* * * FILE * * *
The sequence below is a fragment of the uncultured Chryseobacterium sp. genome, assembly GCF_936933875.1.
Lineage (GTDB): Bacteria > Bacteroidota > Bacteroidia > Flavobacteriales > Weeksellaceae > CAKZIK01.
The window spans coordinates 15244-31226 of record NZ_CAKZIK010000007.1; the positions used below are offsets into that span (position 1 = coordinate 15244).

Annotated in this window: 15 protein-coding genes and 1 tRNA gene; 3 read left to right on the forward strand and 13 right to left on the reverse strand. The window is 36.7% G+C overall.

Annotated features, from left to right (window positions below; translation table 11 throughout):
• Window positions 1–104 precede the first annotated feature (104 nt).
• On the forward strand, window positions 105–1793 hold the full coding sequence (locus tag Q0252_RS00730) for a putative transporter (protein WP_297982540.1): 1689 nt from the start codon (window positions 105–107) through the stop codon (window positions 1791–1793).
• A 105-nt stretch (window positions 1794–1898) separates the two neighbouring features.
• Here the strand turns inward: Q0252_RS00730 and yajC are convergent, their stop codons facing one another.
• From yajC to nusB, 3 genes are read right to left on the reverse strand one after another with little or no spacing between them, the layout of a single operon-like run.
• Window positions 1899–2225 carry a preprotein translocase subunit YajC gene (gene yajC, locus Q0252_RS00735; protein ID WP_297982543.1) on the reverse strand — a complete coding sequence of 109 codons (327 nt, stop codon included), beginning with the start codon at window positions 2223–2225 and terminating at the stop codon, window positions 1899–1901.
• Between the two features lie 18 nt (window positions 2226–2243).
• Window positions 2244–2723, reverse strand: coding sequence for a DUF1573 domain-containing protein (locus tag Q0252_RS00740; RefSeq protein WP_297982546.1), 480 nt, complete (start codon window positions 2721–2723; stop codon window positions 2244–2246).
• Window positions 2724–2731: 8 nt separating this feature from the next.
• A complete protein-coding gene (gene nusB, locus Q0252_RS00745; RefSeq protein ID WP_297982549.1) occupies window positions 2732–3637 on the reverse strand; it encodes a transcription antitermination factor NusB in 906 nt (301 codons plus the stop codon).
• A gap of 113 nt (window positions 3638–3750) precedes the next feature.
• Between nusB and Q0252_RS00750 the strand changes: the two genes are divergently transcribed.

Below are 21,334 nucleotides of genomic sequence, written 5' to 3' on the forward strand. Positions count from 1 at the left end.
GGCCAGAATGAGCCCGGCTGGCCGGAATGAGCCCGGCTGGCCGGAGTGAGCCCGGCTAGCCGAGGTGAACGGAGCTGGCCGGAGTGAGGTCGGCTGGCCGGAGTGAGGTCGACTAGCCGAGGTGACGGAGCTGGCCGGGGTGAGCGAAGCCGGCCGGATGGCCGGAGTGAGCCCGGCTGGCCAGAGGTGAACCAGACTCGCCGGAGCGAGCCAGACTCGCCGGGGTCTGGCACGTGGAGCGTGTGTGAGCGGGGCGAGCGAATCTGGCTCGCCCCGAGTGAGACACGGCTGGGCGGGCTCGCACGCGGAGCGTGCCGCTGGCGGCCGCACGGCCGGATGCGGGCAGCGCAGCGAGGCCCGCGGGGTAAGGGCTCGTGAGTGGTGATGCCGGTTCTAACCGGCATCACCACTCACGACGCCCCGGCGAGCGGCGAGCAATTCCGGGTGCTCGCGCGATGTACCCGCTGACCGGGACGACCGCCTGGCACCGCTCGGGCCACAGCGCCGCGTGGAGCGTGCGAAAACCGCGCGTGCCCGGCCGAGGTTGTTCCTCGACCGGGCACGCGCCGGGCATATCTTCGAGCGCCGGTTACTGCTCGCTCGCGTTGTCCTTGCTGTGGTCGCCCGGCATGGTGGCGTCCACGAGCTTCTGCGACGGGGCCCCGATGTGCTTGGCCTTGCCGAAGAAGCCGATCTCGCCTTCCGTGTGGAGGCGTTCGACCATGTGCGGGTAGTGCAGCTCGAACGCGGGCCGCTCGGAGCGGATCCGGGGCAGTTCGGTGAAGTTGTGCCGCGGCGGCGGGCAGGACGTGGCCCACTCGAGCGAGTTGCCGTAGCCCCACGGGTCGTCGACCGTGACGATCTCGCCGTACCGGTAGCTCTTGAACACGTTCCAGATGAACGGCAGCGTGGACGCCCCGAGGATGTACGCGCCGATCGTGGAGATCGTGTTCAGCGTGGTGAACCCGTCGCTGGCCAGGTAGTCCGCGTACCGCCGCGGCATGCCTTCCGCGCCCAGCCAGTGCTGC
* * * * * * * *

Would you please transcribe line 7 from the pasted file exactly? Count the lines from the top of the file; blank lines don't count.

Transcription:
• On the forward strand, window positions 105–1793 hold the full coding sequence (locus tag Q0252_RS00730) for a putative transporter (protein WP_297982540.1): 1689 nt from the start codon (window positions 105–107) through the stop codon (window positions 1791–1793).